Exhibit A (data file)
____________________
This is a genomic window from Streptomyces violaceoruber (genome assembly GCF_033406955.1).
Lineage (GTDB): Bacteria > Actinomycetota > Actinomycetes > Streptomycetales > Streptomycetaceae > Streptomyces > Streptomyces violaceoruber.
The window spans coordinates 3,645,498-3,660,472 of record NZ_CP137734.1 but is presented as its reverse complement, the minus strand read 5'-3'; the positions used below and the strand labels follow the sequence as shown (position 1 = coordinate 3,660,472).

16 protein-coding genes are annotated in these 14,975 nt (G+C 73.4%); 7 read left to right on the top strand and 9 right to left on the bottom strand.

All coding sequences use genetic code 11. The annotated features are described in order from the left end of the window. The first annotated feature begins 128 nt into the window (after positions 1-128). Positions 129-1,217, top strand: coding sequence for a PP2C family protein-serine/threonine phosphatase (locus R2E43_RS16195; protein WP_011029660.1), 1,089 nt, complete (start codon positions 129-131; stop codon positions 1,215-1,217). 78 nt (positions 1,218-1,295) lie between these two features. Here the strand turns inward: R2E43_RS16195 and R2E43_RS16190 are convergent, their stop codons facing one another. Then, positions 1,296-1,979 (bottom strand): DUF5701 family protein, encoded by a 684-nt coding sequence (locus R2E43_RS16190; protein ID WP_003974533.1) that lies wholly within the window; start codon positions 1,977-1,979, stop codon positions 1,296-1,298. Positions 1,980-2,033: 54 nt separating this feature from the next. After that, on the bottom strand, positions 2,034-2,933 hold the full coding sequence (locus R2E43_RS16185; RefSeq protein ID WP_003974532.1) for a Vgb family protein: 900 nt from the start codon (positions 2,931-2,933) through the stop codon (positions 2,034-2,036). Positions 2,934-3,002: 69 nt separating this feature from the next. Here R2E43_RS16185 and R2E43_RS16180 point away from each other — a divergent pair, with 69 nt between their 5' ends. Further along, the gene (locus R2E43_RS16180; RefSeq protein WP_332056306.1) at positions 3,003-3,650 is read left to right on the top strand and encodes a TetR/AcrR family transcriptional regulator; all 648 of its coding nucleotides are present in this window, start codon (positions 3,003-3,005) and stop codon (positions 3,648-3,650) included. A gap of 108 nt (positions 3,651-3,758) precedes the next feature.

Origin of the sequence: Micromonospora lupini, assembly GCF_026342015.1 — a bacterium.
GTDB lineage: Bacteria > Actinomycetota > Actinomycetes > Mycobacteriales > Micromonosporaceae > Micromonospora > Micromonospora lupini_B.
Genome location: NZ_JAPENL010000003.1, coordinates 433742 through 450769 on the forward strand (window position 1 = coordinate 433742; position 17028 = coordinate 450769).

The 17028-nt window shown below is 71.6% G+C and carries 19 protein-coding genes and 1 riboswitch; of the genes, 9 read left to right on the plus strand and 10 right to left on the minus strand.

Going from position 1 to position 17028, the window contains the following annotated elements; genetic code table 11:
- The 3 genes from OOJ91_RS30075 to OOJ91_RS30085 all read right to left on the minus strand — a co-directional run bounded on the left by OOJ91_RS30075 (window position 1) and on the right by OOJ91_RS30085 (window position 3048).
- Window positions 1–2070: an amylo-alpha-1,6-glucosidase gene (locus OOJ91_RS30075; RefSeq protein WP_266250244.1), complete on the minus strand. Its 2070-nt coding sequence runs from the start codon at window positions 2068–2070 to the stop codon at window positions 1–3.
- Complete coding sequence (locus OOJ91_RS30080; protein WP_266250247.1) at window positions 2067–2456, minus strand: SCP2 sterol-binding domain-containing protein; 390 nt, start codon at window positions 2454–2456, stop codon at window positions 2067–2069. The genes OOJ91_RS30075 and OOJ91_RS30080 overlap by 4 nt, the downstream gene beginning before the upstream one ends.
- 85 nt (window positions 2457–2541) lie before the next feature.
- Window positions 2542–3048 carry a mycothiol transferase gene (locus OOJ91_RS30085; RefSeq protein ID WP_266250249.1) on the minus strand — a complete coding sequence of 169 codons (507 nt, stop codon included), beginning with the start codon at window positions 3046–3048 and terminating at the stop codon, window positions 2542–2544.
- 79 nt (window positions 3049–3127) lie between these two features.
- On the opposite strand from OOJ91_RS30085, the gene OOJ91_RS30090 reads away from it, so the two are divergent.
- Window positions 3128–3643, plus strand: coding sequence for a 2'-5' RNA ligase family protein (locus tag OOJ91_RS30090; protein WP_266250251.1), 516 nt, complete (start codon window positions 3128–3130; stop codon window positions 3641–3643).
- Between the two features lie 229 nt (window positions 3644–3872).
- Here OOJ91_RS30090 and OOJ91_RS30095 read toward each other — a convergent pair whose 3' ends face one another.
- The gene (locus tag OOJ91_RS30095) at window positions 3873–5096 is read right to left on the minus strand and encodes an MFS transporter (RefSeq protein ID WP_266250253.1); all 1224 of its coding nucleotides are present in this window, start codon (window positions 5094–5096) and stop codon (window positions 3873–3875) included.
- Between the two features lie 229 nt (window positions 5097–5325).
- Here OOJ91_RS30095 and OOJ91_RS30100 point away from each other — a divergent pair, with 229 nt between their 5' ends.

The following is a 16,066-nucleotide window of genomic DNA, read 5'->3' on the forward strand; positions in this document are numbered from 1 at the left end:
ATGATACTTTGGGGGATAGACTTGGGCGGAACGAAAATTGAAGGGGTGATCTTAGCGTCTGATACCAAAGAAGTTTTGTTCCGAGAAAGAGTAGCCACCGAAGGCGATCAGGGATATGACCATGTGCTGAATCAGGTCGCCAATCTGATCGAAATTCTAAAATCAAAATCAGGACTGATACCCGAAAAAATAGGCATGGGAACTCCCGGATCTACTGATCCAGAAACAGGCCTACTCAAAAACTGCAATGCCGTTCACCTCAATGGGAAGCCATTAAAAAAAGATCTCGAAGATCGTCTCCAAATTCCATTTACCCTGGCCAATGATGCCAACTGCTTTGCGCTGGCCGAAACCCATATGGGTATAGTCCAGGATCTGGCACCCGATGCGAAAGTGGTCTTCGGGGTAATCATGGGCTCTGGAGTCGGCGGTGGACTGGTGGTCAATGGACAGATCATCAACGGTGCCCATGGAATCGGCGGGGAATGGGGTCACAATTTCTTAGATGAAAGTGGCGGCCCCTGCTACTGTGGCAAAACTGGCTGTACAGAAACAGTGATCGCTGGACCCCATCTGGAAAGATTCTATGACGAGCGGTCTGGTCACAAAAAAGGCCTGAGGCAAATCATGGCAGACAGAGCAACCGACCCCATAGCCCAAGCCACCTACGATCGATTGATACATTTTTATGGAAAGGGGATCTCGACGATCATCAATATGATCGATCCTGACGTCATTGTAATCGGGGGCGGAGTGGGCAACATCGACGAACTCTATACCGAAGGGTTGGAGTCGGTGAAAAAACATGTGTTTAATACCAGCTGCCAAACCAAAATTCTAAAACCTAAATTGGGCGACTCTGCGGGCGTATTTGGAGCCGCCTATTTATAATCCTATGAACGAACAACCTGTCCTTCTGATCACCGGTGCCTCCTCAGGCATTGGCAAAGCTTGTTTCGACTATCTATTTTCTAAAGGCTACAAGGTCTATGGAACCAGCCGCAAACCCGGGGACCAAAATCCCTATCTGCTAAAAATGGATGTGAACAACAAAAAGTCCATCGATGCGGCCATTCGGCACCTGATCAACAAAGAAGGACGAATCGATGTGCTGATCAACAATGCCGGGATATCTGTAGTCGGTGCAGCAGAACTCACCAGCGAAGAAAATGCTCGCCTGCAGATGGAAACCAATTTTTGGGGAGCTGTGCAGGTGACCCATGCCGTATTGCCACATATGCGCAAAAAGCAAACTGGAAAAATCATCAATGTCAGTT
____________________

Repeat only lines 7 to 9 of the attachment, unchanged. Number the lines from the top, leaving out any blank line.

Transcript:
GTDB lineage: Bacteria > Actinomycetota > Actinomycetes > Mycobacteriales > Micromonosporaceae > Micromonospora > Micromonospora lupini_B.
Genome location: NZ_JAPENL010000003.1, coordinates 433742 through 450769 on the forward strand (window position 1 = coordinate 433742; position 17028 = coordinate 450769).

The 17028-nt window shown below is 71.6% G+C and carries 19 protein-coding genes and 1 riboswitch; of the genes, 9 read left to right on the plus strand and 10 right to left on the minus strand.